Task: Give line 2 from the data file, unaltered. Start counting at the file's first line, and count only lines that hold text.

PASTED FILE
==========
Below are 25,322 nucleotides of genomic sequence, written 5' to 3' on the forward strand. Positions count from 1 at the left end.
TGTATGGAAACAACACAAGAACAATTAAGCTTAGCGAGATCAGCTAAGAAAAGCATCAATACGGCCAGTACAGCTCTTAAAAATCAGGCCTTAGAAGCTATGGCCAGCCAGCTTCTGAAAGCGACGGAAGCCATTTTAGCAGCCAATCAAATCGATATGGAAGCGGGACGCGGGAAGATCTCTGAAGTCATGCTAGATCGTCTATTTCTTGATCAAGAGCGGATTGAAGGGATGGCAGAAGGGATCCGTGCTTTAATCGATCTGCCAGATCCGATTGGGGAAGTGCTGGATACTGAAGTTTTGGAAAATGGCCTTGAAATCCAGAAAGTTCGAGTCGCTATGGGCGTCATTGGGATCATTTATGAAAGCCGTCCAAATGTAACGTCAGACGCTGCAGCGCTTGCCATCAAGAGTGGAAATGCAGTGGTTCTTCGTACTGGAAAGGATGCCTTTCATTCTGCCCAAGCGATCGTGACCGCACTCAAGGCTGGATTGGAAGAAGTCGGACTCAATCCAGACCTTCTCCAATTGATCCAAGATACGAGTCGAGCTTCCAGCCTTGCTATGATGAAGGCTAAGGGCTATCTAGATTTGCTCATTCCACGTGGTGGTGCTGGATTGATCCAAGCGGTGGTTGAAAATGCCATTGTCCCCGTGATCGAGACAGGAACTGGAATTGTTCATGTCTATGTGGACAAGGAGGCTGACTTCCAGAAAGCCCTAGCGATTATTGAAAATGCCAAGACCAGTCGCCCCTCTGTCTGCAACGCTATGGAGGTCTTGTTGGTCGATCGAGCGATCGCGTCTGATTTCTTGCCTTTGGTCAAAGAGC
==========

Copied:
TGTATGGAAACAACACAAGAACAATTAAGCTTAGCGAGATCAGCTAAGAAAAGCATCAATACGGCCAGTACAGCTCTTAAAAATCAGGCCTTAGAAGCTATGGCCAGCCAGCTTCTGAAAGCGACGGAAGCCATTTTAGCAGCCAATCAAATCGATATGGAAGCGGGACGCGGGAAGATCTCTGAAGTCATGCTAGATCGTCTATTTCTTGATCAAGAGCGGATTGAAGGGATGGCAGAAGGGATCCGTGCTTTAATCGATCTGCCAGATCCGATTGGGGAAGTGCTGGATACTGAAGTTTTGGAAAATGGCCTTGAAATCCAGAAAGTTCGAGTCGCTATGGGCGTCATTGGGATCATTTATGAAAGCCGTCCAAATGTAACGTCAGACGCTGCAGCGCTTGCCATCAAGAGTGGAAATGCAGTGGTTCTTCGTACTGGAAAGGATGCCTTTCATTCTGCCCAAGCGATCGTGACCGCACTCAAGGCTGGATTGGAAGAAGTCGGACTCAATCCAGACCTTCTCCAATTGATCCAAGATACGAGTCGAGCTTCCAGCCTTGCTATGATGAAGGCTAAGGGCTATCTAGATTTGCTCATTCCACGTGGTGGTGCTGGATTGATCCAAGCGGTGGTTGAAAATGCCATTGTCCCCGTGATCGAGACAGGAACTGGAATTGTTCATGTCTATGTGGACAAGGAGGCTGACTTCCAGAAAGCCCTAGCGATTATTGAAAATGCCAAGACCAGTCGCCCCTCTGTCTGCAACGCTATGGAGGTCTTGTTGGTCGATCGAGCGATCGCGTCTGATTTCTTGCCTTTGGTCAAAGAGC